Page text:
Tuesday, August 14, 2007






Patrick Blindauer continues to expand the playfulness of crossword puzzles by packing another game into one of them. He's done chess and acrostics and today it's a word search. With an added twist that's even more impressive than the word search itself. Actually, it's kind of a word search crossed with an acrostic.

SPOILER WARNING: Don't read any further until you've done today's New York Sun Crossword Puzzle. New York Sun puzzles are every bit as fun and challenging as the more well-known New York Times and they're indisputably better in one way -- they're free. If you'd like to read about an unbiased head-to-head competition between the Sun and the Times puzzles check this out. Or if you're ready to decide for yourself you can download this puzzle and join in on the fun here.

4D: Discovery within this grid using the 10-Down (WORD SEARCH PUZZLE)

10D: See 4-Down (DOWN CLUE STARTERS)

And the down clue starters (first letter in each down clue) spell out: FIND THESE SIX WORDS TIME STORY TREE HOT FOUL ASSEMBLY. And from there it's up to you to find those words backwards, diagonally, diagonally backwards, however they might be hidden. Hiding ASSEMBLY in this grid was cool enough, but the way he gets the first letters in the down clue to spell out the instructions and the words -- and still have the clues themselves sound completely natural. Now that's impressive.

Usually with one of these Blindauer creations I play the second game after I finish the puzzle, but today I used the hidden words to help me through a couple of rough spots in the puzzle.

Other entries of interest:

1A: Only person to win both an Oscar and a Nobel (SHAW) I did not know that and I never would have guessed it unless you told me it was four letters long, starting with S-H. That's why I love crosswords. They make you look and feel smarter than you really are.

15A: Eton john (LOO) Now, that's funny. I know my sense of humor's not that sophisticated, but tha's funny. And I bet you did the same thing I did, read the clue too fast as Elton John and moved on to another clue -- or maybe you put SIR in there.


17A: Eck, for most of his career (ALER) That's a tough clue for a Tuesday. Those ALER and NLER's (for American and National League baseball players) are kinda tough (and unpopular in some circles). ECK is Dennis Eckersley, a Hall of Fame pitcher with a stupid yucky-sounding nickname.


30A: D and C, in D.C. (STREETS) This one gave me fits, and I used my knowledge of the one word search word (TREE) to figure it out.


36A: It may bring the kid out in you (CESAREAN) I had a hard time with that one too. I had the -REA- and figured it had to be ICE CREAM.


77A: Juice dispensers (TASERS) With all the talk about Barry Bonds and steroids these days, I wanted to put SYRINGES here.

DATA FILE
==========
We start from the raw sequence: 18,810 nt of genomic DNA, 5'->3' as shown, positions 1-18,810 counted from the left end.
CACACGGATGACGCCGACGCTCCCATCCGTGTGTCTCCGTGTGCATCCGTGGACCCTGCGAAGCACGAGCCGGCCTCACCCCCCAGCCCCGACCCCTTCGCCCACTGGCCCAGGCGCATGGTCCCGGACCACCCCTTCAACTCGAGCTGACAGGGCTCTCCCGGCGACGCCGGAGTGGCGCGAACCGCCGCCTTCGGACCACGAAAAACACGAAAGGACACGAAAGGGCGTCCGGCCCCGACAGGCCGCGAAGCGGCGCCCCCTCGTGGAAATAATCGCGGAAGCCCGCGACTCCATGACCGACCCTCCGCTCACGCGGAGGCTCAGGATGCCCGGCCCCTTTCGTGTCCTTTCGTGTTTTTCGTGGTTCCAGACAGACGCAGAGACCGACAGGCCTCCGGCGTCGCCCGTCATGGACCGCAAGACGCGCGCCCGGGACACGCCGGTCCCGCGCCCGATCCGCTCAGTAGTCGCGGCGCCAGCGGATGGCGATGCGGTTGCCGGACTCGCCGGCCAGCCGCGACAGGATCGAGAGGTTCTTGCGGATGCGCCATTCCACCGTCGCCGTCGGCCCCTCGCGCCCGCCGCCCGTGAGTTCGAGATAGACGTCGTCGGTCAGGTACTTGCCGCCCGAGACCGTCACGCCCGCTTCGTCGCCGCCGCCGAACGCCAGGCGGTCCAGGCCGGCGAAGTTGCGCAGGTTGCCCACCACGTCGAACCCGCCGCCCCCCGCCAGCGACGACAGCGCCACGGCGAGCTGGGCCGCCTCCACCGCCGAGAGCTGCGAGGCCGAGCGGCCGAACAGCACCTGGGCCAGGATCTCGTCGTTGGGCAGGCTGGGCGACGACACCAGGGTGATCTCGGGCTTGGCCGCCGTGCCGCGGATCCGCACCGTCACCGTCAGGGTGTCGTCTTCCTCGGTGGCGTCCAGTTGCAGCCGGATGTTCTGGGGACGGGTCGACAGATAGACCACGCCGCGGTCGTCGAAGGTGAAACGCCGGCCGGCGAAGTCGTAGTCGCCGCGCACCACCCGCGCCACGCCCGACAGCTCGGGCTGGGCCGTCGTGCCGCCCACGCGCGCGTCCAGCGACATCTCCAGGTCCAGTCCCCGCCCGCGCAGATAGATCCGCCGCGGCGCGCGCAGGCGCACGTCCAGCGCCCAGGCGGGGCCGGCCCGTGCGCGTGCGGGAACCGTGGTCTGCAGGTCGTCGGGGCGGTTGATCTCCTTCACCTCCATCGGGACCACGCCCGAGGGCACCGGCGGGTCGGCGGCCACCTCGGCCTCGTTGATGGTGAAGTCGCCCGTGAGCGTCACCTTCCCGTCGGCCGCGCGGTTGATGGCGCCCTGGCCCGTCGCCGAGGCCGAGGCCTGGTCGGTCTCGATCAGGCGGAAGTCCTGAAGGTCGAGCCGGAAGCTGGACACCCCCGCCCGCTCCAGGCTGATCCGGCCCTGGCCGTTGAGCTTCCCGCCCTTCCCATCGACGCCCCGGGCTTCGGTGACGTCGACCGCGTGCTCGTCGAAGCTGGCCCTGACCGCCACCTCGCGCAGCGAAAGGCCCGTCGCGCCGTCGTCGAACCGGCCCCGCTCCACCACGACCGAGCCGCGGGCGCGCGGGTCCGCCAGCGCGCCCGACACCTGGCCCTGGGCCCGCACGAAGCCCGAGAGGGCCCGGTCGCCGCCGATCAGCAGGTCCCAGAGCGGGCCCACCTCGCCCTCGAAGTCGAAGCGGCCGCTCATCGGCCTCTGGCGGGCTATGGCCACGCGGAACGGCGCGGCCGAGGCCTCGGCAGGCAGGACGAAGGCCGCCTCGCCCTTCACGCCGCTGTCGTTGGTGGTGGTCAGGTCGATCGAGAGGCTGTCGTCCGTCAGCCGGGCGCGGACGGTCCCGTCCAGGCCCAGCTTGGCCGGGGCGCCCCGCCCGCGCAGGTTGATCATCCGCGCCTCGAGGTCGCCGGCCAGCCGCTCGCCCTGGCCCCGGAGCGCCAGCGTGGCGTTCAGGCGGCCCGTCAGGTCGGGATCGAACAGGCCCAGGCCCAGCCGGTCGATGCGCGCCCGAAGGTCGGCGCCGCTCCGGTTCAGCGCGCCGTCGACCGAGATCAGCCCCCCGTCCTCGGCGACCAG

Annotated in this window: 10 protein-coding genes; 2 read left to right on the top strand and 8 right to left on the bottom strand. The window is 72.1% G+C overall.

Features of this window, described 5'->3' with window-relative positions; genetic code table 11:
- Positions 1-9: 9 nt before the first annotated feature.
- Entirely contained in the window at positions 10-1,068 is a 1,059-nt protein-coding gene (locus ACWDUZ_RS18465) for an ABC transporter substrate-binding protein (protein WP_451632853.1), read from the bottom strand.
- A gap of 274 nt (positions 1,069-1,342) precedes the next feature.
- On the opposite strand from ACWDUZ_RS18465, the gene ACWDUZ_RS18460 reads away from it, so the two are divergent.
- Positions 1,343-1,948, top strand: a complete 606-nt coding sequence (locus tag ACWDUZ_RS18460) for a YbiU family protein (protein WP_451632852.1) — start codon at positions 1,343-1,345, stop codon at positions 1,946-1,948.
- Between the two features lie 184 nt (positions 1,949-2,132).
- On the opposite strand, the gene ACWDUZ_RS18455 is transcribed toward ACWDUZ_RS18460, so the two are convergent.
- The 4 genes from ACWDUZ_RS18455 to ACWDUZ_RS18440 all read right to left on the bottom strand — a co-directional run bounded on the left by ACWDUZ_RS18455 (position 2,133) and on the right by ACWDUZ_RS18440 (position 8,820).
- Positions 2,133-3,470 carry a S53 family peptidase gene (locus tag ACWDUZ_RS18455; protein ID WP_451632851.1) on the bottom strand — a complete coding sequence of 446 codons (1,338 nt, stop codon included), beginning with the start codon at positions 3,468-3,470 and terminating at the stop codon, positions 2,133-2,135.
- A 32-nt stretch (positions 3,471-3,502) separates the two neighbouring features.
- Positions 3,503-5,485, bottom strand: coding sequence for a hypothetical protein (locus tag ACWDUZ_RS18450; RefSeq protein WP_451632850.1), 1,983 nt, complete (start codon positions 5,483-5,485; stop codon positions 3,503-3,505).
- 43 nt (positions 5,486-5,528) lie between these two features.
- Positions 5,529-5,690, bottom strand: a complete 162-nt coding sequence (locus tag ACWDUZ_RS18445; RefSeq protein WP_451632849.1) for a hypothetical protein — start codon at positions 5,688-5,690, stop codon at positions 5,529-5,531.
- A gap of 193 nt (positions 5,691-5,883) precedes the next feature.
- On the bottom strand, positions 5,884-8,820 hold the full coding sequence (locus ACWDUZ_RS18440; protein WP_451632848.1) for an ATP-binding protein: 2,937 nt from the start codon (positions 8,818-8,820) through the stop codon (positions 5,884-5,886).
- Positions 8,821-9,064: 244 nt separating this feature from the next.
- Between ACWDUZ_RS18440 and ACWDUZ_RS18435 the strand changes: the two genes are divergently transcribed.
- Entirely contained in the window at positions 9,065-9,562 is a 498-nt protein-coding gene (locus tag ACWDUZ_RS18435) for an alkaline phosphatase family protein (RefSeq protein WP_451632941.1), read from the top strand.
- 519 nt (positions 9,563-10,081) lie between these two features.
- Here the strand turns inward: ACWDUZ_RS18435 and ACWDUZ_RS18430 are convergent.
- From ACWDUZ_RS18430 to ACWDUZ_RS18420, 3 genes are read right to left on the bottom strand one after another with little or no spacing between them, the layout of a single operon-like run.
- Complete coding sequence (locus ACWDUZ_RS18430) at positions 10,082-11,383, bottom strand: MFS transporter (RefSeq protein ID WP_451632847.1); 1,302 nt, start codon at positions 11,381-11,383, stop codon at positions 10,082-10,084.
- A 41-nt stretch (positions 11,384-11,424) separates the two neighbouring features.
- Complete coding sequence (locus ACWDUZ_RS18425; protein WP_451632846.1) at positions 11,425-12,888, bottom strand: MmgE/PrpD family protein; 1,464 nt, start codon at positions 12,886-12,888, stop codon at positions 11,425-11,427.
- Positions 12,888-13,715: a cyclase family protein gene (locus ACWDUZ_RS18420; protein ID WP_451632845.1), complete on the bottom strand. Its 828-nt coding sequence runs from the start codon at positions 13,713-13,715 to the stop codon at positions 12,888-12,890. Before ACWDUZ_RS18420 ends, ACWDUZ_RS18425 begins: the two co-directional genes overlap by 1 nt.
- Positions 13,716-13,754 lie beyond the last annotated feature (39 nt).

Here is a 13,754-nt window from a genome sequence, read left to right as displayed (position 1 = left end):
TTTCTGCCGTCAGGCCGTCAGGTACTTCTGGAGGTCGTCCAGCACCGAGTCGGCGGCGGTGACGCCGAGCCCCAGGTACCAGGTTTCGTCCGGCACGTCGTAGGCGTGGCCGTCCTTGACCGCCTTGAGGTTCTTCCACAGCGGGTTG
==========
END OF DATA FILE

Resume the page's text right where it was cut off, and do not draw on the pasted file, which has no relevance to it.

41D: Row of keys under a touch typist's hand (ASDF) Well, this is where people who do the puzzles on the computer have an advantage over us pencil and paper people.


54D: One involved in match play (PYRO)


That's all for today. I have to apologize for the appearance of the completed puzzle. I highlighted the word search words in yellow, but I'm at work and the only scanner I have is the one in my black and white Xerox copier, and it didn't look so good. So I circled them instead -- which I guess is what you're supposed to do with word searches. Call me a traditionalist.








8 comments:

Austin said...

CESAREAN?!? D'oh.

I even had C E _ A _ E A _ and couldn't pull it out of my mind. I had no idea about RSA or NERA, so those weren't any help at all. I was pretty confident about YSER, but the R kept throwing me off so I erased it.

Now that I know the answer, it makes perfect sense.

On to the puzzle in general, I loved loved loved the word search aspect of it. Knowing that there were words to find made things a little easier. Knowing where the Y in assembly helped me get BEADYEYED much quicker than I would have.

There were some good words in today's puzzle that I had never heard of (especially for a Tuesday): VARLET, SEABEE, and ALOHAOE.

STREETS threw me for a loop for a minute, too. I had wanted to put INITIALS, but that didn't fit. Then I remembered that there is a K Street, so I figured that there must be a D and C street, too.

Anonymous said...

Thanks for the comments. I probably put as much time/effort into this one as I do for a typical Sunday puz, but I think it was worth it.

Lord knows I didn't get into this for the money.

Best,
PBlindauer

Norrin2 said...

I think it was too, Patrick. Sorry about the money, but at least you know we appreciate what you do.

Linda G said...

I'm just pleased as punch that I came very close to completing this one. I finished the right half of the puzzle so had that good hint...but I read it wrong. Was looking for THE SE (southeast) SIX WORDS.

Patrick's last few puzzles have just been incredible. I can't wait to meet him at ACPT.

Howard B said...

That was downright amazing. Anyone who doesn't think these puzzles can be an art form, try this one.

By the way, as others have pointed out (and I didn't notice at first), those six hidden words can also be followed by the word LINE, thus completing the theme (and the puzzle's title).

Patrick, the intricacy of this one's just scary (in a good way). Hope to see you again in Brooklyn.

Norrin2 said...

Wow -- I never noticed the LINE connection. That is doubly amazing -- no, we're already past double, that's quadrupally amazing!

Orange said...

Robert, the old ladies in the nursing home like to use highlighters instead of circling their word searches. It's easier for their arthritic hands. You're just heading toward the inevitable...

Norrin2 said...

Wow, do you think they'll have word search tournaments in the nursing home? That might be fun.